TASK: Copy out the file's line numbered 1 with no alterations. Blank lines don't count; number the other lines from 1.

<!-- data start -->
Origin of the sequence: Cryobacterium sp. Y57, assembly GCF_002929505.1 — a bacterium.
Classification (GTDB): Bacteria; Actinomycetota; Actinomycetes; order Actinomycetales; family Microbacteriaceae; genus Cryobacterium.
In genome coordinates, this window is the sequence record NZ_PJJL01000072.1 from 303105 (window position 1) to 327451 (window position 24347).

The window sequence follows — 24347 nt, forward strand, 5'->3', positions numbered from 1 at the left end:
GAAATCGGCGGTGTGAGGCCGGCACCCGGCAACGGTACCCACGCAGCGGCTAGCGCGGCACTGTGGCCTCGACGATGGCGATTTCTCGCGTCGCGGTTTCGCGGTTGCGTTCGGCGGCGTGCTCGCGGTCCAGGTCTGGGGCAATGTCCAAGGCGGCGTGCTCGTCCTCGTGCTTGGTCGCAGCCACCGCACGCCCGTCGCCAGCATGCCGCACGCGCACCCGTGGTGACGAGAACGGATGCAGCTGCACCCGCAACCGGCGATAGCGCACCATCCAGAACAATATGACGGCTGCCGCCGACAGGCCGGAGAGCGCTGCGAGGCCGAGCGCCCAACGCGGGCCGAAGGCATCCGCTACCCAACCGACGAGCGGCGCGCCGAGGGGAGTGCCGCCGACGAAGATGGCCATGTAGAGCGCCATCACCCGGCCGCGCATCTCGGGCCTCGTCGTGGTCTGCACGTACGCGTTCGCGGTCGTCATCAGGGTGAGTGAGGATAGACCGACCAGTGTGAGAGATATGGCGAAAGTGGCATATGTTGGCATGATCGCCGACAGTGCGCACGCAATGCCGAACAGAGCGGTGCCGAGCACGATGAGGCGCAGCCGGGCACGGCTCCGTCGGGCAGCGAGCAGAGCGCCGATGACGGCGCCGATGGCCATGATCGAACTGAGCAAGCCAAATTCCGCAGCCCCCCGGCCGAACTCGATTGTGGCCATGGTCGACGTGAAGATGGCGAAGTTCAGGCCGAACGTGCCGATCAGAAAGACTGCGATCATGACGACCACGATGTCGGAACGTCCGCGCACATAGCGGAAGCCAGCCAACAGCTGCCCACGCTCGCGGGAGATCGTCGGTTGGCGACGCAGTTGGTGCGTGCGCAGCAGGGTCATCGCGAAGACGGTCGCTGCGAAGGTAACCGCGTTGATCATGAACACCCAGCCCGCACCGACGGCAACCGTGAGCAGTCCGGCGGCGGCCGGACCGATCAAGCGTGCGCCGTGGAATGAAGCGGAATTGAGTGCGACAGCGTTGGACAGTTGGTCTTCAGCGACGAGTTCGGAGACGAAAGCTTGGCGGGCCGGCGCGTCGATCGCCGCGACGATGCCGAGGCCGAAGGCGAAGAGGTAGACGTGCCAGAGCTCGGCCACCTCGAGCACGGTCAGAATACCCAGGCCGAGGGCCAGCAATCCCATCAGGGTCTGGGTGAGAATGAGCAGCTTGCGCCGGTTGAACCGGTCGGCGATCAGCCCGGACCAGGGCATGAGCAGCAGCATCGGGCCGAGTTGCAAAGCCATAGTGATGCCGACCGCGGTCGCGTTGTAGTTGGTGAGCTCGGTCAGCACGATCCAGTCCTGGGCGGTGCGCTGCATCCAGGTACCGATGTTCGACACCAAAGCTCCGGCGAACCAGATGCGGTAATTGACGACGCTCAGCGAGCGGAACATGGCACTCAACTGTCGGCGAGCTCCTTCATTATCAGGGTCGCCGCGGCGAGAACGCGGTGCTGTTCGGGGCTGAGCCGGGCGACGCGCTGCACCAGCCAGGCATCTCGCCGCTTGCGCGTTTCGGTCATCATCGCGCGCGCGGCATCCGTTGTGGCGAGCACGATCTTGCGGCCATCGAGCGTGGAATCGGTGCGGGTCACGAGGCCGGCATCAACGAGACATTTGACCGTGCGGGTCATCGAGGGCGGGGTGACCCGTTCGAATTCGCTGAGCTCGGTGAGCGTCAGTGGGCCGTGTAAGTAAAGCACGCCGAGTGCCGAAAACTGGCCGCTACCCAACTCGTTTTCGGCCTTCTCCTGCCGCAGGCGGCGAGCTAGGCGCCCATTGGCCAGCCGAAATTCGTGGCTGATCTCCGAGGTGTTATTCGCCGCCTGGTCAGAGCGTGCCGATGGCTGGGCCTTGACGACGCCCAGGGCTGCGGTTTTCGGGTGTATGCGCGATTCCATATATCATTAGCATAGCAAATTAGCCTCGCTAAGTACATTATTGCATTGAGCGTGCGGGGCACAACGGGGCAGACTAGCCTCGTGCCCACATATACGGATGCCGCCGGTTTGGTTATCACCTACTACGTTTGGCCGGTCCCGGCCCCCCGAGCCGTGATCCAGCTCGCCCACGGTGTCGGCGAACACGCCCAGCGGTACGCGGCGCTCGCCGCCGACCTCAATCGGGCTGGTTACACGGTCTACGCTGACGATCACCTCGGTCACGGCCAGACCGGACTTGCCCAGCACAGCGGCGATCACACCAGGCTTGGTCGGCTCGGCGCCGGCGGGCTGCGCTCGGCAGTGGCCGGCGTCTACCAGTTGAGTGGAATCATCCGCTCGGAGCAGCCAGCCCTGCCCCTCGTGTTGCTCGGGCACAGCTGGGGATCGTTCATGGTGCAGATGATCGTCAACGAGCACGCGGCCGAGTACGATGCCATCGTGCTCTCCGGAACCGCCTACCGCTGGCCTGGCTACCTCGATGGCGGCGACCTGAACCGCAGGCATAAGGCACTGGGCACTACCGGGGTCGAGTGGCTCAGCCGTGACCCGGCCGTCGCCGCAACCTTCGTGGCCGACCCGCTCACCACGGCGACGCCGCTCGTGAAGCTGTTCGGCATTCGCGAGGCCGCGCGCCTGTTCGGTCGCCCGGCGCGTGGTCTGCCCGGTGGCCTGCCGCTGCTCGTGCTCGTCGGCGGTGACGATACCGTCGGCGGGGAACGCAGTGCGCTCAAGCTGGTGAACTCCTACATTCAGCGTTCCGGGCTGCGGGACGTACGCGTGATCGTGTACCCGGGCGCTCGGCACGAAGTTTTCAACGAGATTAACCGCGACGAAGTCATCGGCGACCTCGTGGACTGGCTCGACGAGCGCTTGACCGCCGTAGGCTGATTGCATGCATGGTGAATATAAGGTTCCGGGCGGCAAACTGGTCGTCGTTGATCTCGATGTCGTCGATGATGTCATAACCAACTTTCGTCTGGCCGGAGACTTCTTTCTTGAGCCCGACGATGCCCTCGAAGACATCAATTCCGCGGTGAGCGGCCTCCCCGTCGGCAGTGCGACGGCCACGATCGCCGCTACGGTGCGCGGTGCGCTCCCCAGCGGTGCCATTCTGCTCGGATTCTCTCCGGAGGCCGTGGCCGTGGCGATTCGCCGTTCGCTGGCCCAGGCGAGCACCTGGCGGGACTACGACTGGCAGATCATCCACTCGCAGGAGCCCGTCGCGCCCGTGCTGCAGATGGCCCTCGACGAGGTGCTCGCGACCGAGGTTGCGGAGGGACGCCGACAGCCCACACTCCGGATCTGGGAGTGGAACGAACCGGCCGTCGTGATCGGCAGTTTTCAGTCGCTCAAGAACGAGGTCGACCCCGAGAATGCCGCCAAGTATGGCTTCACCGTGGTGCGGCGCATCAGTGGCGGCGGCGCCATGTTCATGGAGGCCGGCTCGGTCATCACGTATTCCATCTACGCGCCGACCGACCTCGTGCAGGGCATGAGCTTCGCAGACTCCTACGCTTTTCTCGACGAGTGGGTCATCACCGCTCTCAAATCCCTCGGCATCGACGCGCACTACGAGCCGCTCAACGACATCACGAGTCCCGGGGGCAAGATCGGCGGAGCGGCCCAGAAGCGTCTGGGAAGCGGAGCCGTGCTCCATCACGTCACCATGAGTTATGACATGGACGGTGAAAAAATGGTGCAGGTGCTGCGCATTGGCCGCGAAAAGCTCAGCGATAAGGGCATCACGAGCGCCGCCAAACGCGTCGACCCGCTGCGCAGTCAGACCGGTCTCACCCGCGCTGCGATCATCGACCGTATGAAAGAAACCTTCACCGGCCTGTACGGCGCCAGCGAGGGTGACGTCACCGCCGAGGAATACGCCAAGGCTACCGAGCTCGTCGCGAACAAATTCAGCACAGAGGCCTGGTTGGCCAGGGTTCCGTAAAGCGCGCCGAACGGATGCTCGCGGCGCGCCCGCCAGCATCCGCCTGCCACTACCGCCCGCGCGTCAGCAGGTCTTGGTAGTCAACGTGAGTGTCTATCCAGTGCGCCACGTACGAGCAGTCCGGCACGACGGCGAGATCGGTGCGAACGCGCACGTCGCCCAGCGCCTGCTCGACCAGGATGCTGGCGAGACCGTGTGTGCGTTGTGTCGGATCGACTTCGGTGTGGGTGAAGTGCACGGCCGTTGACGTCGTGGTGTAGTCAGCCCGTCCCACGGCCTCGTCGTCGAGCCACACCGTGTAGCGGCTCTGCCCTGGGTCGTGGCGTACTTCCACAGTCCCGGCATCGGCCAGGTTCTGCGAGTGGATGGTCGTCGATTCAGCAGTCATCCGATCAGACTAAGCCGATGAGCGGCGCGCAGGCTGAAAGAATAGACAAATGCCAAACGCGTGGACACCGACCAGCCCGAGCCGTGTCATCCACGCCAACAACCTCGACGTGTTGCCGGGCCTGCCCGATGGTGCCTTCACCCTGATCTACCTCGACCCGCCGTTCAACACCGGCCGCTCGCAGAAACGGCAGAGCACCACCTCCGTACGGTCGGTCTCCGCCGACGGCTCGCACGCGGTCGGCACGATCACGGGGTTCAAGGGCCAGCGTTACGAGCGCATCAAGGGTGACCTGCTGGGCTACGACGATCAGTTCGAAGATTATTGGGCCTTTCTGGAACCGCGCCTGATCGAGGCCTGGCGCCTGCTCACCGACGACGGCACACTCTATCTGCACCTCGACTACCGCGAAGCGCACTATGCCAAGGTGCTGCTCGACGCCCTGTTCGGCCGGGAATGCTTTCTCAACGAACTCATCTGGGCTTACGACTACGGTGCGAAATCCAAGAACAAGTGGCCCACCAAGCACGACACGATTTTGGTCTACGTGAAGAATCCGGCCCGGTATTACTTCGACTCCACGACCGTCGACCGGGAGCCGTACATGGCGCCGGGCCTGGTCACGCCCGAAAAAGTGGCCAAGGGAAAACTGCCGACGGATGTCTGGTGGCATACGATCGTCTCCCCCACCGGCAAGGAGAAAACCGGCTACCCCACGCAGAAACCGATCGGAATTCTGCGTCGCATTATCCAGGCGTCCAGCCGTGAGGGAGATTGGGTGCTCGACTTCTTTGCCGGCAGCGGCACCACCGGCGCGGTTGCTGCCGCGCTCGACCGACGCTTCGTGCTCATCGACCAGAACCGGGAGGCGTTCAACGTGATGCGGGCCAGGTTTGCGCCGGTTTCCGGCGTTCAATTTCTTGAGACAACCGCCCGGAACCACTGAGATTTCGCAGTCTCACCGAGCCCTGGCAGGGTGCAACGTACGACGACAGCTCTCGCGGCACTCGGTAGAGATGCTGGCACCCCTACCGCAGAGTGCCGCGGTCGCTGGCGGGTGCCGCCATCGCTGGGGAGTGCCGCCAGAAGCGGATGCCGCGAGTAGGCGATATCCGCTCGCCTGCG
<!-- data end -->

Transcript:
Origin of the sequence: Cryobacterium sp. Y57, assembly GCF_002929505.1 — a bacterium.